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The book, And Still We Rise: The Trials and Triumphs of Twelve Gifted Inner-City Students, offers valuable insight into the lives of inner-city youth in Los Angeles and throughout the country. Inner-city students are frequently subjected to poverty, violence, gangs, and drugs in their schools, homes, and communities. Yet, many of these students manage to survive and thrive despite their volatile environment. The book provides school social workers with a unique opportunity to understand the challenges presented to inner-city students, and the power of resilience to overcome adversity. Let us now examine how various psychosocial and environmental factors contributed to the development and success of the students discussed in the book.
Developmental Tasks, Systems, and Resilience
Adolescence is arguably one of the most difficult and challenging stages of development for an individual. It is a time of great social, psychological, emotional, and academic growth that poses many challenges for youth surrounding identity, self-esteem, and self-efficacy (Zastrow & Kirst-Ashman, 2007). According to Erikson’s psychosocial theory of development, adolescence is a time of exploration and experimentation in relation to peers and social roles in order to establish a sense of identity (Zastrow & Kirst-Ashman, 2007). The students in the book are each facing various identity challenges and demands within their environment. They are exposed to gangs, drugs, poverty, and teen pregnancy in their everyday lives, and they must each make the difficult decision of who to be and how to reconcile various role demands. Sadi, for example, had to make the difficult decision of whether to maintain his gang lifestyle which provided a sense of power, protection, and family for him or to explore his intellectual abilities as a student in school. Fortunately, with encouragement from Ms. Little and Mr. Braxton, Sadi chose to join a different kind of family, one that offered promise and hope through academic achievement.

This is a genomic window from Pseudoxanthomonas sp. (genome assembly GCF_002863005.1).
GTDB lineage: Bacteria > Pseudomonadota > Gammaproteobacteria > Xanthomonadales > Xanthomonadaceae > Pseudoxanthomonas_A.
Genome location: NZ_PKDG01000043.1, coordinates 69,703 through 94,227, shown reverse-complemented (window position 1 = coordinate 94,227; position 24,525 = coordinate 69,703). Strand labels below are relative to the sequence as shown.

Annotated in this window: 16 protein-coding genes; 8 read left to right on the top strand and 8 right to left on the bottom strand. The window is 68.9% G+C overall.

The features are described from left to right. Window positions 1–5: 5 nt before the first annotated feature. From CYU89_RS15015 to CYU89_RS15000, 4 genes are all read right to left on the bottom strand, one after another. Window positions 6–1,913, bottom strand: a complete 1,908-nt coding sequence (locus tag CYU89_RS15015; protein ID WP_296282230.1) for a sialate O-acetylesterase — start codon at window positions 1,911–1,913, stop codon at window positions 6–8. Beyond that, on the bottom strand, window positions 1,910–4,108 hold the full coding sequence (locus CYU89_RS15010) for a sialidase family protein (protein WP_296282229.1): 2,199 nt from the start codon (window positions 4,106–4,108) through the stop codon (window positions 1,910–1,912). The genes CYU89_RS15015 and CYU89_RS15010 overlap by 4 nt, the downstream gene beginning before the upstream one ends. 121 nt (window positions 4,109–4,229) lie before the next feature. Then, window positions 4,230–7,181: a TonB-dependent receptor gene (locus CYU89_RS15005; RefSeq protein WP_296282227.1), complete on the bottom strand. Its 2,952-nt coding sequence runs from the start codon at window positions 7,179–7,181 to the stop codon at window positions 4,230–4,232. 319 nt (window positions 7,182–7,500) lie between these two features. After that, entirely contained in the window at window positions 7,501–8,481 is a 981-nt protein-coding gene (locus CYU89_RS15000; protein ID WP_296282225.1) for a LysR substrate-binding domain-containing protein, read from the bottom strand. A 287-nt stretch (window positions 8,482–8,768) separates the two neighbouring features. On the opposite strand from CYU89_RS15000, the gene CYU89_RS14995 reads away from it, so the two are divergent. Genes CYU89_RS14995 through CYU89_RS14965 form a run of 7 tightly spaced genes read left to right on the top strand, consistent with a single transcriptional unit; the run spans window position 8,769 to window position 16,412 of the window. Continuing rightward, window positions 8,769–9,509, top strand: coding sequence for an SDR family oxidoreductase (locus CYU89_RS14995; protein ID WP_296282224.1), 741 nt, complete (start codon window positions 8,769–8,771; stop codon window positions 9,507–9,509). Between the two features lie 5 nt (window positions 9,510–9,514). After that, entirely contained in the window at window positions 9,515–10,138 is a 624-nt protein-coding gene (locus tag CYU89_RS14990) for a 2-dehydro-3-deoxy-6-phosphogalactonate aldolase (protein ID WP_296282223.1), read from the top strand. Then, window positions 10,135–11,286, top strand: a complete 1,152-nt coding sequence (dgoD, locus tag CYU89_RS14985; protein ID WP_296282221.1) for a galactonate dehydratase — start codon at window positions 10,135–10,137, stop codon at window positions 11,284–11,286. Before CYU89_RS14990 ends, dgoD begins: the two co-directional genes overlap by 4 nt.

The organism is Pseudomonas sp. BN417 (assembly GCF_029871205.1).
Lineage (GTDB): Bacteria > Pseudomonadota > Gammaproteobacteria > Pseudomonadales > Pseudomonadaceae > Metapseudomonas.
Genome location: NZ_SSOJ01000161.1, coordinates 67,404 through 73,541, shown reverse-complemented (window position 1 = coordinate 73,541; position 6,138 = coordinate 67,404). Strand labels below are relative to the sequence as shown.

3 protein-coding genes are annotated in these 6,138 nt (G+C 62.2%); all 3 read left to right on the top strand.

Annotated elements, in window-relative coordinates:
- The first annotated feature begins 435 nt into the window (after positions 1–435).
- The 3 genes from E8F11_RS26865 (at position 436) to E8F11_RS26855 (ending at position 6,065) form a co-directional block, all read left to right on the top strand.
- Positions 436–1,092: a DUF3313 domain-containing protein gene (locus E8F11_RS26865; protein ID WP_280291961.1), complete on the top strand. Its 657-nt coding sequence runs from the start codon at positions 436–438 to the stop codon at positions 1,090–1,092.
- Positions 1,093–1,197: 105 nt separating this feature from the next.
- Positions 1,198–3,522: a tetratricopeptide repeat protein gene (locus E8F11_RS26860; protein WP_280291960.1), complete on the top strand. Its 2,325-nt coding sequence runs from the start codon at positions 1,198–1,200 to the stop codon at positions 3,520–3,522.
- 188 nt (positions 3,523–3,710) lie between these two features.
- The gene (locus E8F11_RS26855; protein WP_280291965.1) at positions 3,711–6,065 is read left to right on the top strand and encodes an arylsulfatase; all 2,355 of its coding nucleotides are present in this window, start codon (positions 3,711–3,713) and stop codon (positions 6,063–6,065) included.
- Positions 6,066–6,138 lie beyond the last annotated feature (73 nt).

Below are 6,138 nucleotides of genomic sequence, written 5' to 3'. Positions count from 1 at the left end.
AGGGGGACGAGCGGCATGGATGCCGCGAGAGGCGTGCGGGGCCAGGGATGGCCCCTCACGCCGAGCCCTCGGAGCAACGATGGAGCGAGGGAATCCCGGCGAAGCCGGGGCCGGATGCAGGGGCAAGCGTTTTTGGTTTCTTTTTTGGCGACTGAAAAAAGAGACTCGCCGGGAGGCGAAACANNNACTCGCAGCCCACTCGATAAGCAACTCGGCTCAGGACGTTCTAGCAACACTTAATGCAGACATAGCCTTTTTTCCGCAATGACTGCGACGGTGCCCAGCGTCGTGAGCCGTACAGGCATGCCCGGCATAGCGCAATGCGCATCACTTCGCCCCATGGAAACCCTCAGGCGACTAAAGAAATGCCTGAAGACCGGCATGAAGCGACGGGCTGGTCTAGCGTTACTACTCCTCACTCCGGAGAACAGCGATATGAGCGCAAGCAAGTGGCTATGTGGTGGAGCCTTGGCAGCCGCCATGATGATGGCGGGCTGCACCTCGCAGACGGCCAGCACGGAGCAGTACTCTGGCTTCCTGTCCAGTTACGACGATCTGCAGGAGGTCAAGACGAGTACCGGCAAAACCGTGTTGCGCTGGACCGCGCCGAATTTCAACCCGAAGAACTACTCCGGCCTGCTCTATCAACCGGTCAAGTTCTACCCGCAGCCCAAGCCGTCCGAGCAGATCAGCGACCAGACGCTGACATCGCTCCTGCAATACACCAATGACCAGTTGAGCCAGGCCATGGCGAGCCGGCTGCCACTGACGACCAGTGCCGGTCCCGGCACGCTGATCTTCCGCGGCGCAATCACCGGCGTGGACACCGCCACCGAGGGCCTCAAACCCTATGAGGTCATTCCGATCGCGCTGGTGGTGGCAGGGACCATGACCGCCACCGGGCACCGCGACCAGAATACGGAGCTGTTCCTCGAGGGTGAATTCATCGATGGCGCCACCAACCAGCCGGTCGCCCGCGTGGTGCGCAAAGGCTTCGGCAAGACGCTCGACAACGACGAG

The students in the book are also charged with the task of navigating various systems within their environment that impact their lives. On a mezzo level, the students interact with family, teachers, social workers, foster and group homes, and gangs. On a macro level, the students interact with the school, community, social services, and the judicial system. Unfortunately, the students in the book are negatively impacted by a number of these systems. Many of the students lack adequate support at home and are forced to work in order to survive. Some students have been neglected or abandoned by their families and are forced to navigate a cruel and unjust world alone. The students are also exposed to violence and poverty within the community and frequently suffer retribution from the judicial system. Additionally, the social service system did not always adequately address the needs of the students. For many of the students, their only sanctuary was school, a place where they felt welcomed, supported, encouraged, and cared for.